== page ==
Tuesday, December 16, 2008

Too Cold for Baseball?

Everybody's talking about the cold. Y'know, it does get cold in the winter in these parts, but I understand why it's still newsworthy. It got really cold really fast (see the graph on Rob Hardy's blog, it's...umm...chilling). And it's the first nasty cold snap this season, which, though inevitable, still takes one by suprise.

Here are a couple of poems by Gail Mazur that I think are apropos.

Ice
Gail Mazur


In the warming house, children lace their skates,
bending, choked, over their thick jackets.


A Franklin stove keeps the place so cozy
it’s hard to imagine why anyone would leave,

clumping across the frozen beach to the river.
December’s always the same at Ware’s Cove,

the first sheer ice, black, then white
and deep until the city sends trucks of men

with wooden barriers to put up the boys’
hockey rink. An hour of skating after school,

of trying wobbly figure-8’s, an hour
of distances moved backwards without falling,

then—twilight, the warming house steamy
with girls pulling on boots, their chafed legs

aching. Outside, the hockey players keep
playing, slamming the round black puck

until it’s dark, until supper. At night,
a shy girl comes to the cove with her father.

Although there isn’t music, they glide
arm in arm onto the blurred surface together,

braced like dancers. She thinks she’ll never
be so happy, for who else will find her graceful,

find her perfect, skate with her
in circles outside the emptied rink forever?


Gail Mazur, “Ice” from Zeppo's First Wife: New & Selected Poems (Chicago: The University of Chicago Press, 2005). Copyright © 1995 by Gail Mazur.

Baseball
Gail Mazur (for John Limon)


The game of baseball is not a metaphor
and I know it’s not really life.
The chalky green diamond, the lovely
dusty brown lanes I see from airplanes
multiplying around the cities
are only neat playing fields.
Their structure is not the frame
of history carved out of forest,
that is not what I see on my ascent.

And down in the stadium,
the veteran catcher guiding the young
pitcher through the innings, the line
of concentration between them,
that delicate filament is not
like the way you are helping me,
only it reminds me when I strain
for analogies, the way a rookie strains
for perfection, and the veteran,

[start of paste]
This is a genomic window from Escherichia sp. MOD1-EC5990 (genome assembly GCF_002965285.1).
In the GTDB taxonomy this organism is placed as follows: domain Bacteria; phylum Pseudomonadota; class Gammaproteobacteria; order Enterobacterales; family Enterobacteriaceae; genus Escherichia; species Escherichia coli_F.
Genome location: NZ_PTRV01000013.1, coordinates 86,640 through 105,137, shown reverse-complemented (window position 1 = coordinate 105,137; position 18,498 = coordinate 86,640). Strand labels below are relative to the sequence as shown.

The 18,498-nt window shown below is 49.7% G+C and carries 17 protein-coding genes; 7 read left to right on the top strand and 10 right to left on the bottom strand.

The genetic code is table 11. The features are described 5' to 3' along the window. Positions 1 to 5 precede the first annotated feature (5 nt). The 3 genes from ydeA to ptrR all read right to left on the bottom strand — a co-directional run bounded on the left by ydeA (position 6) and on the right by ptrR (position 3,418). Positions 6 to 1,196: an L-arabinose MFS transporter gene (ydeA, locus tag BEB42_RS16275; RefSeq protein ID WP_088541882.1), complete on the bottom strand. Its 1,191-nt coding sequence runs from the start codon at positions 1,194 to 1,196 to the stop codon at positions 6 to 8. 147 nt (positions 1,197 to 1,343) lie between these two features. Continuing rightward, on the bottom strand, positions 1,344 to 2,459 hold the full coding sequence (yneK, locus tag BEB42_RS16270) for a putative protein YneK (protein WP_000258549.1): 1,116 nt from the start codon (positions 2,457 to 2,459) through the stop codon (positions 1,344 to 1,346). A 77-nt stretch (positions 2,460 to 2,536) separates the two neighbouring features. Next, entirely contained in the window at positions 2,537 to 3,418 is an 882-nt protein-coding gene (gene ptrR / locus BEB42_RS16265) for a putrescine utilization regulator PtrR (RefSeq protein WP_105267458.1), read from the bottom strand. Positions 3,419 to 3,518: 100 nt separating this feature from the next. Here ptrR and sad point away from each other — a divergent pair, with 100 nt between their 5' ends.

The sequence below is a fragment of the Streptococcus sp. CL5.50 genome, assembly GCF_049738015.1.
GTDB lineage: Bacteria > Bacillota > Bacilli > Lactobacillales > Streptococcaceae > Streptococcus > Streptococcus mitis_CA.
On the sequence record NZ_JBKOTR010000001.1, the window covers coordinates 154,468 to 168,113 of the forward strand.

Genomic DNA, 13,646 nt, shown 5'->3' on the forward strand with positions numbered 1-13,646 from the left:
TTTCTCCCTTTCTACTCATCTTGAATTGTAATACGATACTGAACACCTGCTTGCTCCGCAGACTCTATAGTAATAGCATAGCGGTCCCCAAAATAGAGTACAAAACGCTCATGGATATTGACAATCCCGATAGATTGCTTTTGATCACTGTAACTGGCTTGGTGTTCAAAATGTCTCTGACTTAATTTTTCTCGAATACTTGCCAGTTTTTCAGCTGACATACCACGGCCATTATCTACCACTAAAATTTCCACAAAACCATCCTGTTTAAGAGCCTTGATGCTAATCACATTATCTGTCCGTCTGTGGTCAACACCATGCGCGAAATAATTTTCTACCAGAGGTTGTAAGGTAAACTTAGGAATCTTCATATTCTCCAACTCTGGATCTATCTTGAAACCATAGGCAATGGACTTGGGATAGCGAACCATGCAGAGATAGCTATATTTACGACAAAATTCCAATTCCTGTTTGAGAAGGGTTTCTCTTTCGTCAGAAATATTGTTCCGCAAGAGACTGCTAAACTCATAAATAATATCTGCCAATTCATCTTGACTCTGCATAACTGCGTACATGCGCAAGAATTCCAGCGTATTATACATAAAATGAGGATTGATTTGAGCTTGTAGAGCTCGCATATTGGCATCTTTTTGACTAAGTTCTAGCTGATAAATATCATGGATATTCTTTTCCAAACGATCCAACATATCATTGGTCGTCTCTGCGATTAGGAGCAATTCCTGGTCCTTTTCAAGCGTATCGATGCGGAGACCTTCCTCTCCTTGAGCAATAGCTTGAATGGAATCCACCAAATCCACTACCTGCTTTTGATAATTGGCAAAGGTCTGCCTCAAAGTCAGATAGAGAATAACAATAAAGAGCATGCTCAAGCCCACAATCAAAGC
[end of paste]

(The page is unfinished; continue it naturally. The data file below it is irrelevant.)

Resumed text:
in his wisdom, seems to promise it,
it glows from his upheld glove,


and the man in front of me
in the grandstand, drinking banana
daiquiris from a thermos,
continuing through a whole dinner


and the young wife trying to understand
what a full count could be
to please her husband happy in
his old dreams, or the little boy
in the Yankees cap already nodding
off to sleep against his father,
program and popcorn memories

to the aromatic cigar even as our team
is shut out, nearly hitless, he is
not like the farmer that Auden speaks
of in Breughel’s Icarus,
or the four inevitable woman-hating
drunkards, yelling, hugging
each other and moving up and down
continuously for more beer

sliding into the future,
and the old woman from Lincoln, Maine,
screaming at the Yankee slugger
with wounded knees to break his leg


this is not a microcosm,
not even a slice of life


and the terrible slumps,
when the greatest hitter mysteriously
goes hitless for weeks, or
the pitcher’s stuff is all junk
who threw like a magician all last month,
or the days when our guys look
like Sennett cops, slipping, bumping

each other, then suddenly, the play
that wasn’t humanly possible, the Kid
we know isn’t ready for the big leagues,
leaps into the air to catch a ball
that should have gone downtown,
and coming off the field is hugged
and bottom-slapped by the sudden
sorcerers, the winning team


the question of what makes a man
slump when his form, his eye,
his power aren’t to blame, this isn’t
like the bad luck that hounds us,
and his frustration in the games
not like our deep rage
for disappointing ourselves


the ball park is an artifact,
manicured, safe, “scene in an Easter egg”,
and the order of the ball game,
the firm structure with the mystery
of accidents always contained,
not the wild field we wander in,
where I’m trying to recite the rules,
to repeat the statistics of the game,
and the wind keeps carrying my words away


Gail Mazur, “Baseball” from Zeppo's First Wife: New & Selected Poems (Chicago: The University of Chicago Press, 2005). Copyright 1978 by Gail Mazur.

"...the mystery/of accidents always contained..." Sweet music.

Enjoy the cold!

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